I was watching British chef Jamie Oliver's Food Revolution the other night, and was struck by a scene in which he showed elementary school kids in Huntington, West Virginia -- recently named the unhealthiest place in America -- how chicken nuggets are made.
It was pretty revolting.
When Oliver's done demonstrations like this in England, the school kids are disgusted by the nuggest and reach for the grilled chicken legs instead. But when he tried the experiment in West Virginia the kids, who gagged and gasped while he showed the what went into the nuggets, clamored to eat the final, uber-processed product. Here's the clip, courtesy of YouTube:
My kids, like most kids, like chicken nuggets. I don't have time to make my own all the time, so the ones they get in their lunchbox are as "natural" as possible, but really, they're still fake food. And after watching this, I felt kind of bad about it. Which isn't Oliver's point at all; a once-in-a-while -- or even once-a-week -- chicken-nugget lunch isn't going to rocket kids into obesity. But coupled with studies that say working moms are raising unhealthy kids, it does ratchet up the guilt levels, no matter how healthy the rest of their lunches are.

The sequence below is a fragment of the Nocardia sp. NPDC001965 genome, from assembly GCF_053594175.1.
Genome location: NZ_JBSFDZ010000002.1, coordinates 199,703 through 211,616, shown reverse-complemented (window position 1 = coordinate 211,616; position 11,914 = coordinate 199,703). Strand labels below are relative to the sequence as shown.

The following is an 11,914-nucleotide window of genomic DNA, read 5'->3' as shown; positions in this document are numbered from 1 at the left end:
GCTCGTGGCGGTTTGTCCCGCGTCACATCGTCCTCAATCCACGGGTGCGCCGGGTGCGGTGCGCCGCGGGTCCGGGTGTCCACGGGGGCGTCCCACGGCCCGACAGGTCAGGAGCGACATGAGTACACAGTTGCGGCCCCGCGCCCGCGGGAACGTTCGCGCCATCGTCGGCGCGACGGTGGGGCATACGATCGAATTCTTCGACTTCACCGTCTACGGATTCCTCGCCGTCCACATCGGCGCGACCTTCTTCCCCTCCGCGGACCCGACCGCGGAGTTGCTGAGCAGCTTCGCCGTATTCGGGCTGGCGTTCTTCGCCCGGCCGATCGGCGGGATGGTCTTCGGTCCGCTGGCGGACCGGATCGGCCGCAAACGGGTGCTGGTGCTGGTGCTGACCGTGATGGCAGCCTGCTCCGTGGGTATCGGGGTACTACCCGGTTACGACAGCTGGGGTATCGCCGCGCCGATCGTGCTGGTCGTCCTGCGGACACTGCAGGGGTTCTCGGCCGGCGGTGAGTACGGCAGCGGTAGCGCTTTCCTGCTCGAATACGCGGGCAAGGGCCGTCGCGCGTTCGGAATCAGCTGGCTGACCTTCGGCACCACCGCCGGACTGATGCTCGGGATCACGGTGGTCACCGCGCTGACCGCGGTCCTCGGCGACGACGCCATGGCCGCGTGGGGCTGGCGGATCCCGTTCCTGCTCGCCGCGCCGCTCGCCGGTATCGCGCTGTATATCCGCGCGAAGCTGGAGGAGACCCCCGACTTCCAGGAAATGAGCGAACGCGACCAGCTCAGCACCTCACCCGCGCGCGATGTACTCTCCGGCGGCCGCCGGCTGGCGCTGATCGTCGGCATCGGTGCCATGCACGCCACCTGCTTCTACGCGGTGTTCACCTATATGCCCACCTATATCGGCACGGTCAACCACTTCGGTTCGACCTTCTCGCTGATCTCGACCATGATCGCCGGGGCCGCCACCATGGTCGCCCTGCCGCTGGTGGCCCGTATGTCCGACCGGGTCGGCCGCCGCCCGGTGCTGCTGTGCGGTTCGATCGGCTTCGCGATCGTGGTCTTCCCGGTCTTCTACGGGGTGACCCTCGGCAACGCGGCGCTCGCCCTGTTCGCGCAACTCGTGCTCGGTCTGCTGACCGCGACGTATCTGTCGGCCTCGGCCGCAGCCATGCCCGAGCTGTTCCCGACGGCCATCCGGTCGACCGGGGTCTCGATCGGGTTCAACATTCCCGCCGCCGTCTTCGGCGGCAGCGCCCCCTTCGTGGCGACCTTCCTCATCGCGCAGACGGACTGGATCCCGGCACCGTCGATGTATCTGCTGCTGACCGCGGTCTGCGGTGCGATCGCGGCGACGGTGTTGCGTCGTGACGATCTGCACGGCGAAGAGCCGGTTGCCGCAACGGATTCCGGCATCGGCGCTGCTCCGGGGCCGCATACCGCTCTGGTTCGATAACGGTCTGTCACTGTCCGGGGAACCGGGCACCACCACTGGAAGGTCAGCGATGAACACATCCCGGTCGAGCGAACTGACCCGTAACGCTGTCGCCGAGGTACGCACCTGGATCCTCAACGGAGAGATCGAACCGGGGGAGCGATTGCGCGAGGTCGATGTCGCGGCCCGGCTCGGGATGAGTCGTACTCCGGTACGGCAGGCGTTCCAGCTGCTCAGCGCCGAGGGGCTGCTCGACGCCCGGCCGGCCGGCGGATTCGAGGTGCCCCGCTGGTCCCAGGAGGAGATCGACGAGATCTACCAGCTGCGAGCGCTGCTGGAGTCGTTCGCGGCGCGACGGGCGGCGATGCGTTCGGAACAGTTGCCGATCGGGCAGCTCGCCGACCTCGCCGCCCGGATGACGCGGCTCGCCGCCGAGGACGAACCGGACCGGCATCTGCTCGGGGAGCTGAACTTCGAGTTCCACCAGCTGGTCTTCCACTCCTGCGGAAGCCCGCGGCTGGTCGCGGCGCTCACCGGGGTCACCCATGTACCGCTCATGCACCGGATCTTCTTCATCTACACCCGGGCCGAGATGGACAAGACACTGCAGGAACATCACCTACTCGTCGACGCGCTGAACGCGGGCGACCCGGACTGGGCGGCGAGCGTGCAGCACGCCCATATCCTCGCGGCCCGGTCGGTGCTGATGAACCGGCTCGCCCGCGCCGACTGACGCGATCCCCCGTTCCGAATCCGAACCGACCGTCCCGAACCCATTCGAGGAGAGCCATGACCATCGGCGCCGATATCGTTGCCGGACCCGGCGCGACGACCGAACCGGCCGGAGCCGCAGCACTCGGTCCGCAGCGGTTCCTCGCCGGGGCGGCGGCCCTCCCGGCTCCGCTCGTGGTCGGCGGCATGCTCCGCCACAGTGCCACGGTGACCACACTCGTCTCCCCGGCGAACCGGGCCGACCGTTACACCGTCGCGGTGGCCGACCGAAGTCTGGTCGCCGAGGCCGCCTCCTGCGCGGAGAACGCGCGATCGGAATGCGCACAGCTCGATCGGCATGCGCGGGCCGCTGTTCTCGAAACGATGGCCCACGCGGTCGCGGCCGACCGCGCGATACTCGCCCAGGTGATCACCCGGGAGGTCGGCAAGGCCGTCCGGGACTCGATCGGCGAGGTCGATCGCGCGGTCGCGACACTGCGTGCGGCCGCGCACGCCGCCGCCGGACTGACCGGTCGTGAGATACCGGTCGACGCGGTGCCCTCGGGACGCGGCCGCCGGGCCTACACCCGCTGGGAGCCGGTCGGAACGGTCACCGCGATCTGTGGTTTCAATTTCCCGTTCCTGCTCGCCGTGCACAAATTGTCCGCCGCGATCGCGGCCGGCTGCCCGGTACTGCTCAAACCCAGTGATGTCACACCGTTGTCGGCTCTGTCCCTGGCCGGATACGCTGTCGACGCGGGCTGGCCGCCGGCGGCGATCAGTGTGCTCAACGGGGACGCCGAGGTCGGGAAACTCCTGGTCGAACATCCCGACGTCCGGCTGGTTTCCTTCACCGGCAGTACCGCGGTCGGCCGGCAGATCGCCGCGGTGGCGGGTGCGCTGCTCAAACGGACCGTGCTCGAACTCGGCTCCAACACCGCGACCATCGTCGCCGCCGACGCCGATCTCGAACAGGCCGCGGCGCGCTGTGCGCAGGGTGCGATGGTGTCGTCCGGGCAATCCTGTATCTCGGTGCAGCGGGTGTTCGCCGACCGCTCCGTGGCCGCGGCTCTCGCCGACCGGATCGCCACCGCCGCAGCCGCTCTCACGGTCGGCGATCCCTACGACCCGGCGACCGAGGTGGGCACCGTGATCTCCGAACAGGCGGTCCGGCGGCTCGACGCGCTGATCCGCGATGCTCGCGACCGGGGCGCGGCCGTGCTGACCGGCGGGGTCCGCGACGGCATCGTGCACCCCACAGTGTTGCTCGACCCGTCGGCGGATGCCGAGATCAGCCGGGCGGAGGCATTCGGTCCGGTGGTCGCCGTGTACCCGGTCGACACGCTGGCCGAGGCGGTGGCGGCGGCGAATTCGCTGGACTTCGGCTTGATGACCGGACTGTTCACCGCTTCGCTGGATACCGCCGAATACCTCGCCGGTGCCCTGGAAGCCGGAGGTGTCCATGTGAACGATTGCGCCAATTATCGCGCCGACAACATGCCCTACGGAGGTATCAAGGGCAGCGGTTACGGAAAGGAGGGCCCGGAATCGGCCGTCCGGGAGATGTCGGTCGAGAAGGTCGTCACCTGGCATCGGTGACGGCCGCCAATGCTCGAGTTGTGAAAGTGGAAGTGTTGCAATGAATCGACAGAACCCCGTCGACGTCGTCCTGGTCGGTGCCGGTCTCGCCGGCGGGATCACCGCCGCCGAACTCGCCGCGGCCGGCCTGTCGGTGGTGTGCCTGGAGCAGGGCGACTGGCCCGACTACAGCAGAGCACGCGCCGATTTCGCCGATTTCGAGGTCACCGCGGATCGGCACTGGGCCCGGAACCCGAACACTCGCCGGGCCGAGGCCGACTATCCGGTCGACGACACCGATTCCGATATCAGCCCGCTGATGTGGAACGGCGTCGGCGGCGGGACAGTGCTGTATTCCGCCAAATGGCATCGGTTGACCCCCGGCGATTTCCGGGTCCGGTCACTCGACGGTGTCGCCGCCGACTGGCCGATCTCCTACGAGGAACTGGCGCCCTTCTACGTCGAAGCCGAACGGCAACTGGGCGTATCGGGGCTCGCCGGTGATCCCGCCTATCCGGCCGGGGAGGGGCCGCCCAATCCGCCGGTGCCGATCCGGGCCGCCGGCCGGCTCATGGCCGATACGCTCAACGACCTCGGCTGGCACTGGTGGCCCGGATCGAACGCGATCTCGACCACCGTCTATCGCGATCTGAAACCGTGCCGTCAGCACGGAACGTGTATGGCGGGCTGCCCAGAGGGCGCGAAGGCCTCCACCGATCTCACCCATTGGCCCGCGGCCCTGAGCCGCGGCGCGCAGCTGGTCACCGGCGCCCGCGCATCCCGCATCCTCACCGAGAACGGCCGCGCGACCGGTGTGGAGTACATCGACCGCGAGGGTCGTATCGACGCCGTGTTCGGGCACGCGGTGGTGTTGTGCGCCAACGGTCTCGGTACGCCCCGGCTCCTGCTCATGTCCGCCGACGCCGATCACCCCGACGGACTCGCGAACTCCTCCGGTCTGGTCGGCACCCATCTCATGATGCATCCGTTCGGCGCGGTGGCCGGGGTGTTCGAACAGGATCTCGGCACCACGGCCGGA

Of course, it's possible to pack healthy lunches for your kids. What makes it less convenient is when those healthy lunches also have to be portable, disposable, not require reheating or refrigeration, and peanut and tree-nut free (and, in my case, gluten-free as well). Throw a picky eater into the equation and it's easy to see how schools started serving sugary, fatty, cheaply made, processed foods instead of wholesome, home-cooked fare.
Do you feel like you have to choose between healthy and convenient when it comes to packing your kids lunches? What kind of food is your child's school serving in the cafeteria?
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